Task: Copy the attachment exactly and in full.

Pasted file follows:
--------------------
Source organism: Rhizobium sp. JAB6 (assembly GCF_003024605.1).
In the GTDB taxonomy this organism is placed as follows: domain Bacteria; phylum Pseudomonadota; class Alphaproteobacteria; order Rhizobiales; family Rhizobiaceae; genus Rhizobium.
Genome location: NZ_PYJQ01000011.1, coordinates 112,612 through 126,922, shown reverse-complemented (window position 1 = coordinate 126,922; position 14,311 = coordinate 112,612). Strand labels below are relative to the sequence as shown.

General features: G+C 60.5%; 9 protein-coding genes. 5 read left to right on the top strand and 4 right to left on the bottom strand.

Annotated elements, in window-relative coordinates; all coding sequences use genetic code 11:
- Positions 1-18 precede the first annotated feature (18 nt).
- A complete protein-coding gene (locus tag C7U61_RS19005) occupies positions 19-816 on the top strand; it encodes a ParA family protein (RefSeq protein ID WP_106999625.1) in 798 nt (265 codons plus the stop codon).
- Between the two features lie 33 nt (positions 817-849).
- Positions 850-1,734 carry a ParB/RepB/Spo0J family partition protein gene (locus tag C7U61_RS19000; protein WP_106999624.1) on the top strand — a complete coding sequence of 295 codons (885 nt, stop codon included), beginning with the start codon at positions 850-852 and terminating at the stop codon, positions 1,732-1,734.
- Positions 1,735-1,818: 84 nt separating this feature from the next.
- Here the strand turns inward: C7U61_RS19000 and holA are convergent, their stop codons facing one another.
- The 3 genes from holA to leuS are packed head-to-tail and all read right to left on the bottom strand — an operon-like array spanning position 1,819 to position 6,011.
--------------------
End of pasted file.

Source organism: Rhizobium sp. JAB6 (assembly GCF_003024605.1).
In the GTDB taxonomy this organism is placed as follows: domain Bacteria; phylum Pseudomonadota; class Alphaproteobacteria; order Rhizobiales; family Rhizobiaceae; genus Rhizobium.
Genome location: NZ_PYJQ01000011.1, coordinates 112,612 through 126,922, shown reverse-complemented (window position 1 = coordinate 126,922; position 14,311 = coordinate 112,612). Strand labels below are relative to the sequence as shown.

General features: G+C 60.5%; 9 protein-coding genes. 5 read left to right on the top strand and 4 right to left on the bottom strand.

Annotated elements, in window-relative coordinates; all coding sequences use genetic code 11:
- Positions 1-18 precede the first annotated feature (18 nt).
- A complete protein-coding gene (locus tag C7U61_RS19005) occupies positions 19-816 on the top strand; it encodes a ParA family protein (RefSeq protein ID WP_106999625.1) in 798 nt (265 codons plus the stop codon).
- Between the two features lie 33 nt (positions 817-849).
- Positions 850-1,734 carry a ParB/RepB/Spo0J family partition protein gene (locus tag C7U61_RS19000; protein WP_106999624.1) on the top strand — a complete coding sequence of 295 codons (885 nt, stop codon included), beginning with the start codon at positions 850-852 and terminating at the stop codon, positions 1,732-1,734.
- Positions 1,735-1,818: 84 nt separating this feature from the next.
- Here the strand turns inward: C7U61_RS19000 and holA are convergent, their stop codons facing one another.
- The 3 genes from holA to leuS are packed head-to-tail and all read right to left on the bottom strand — an operon-like array spanning position 1,819 to position 6,011.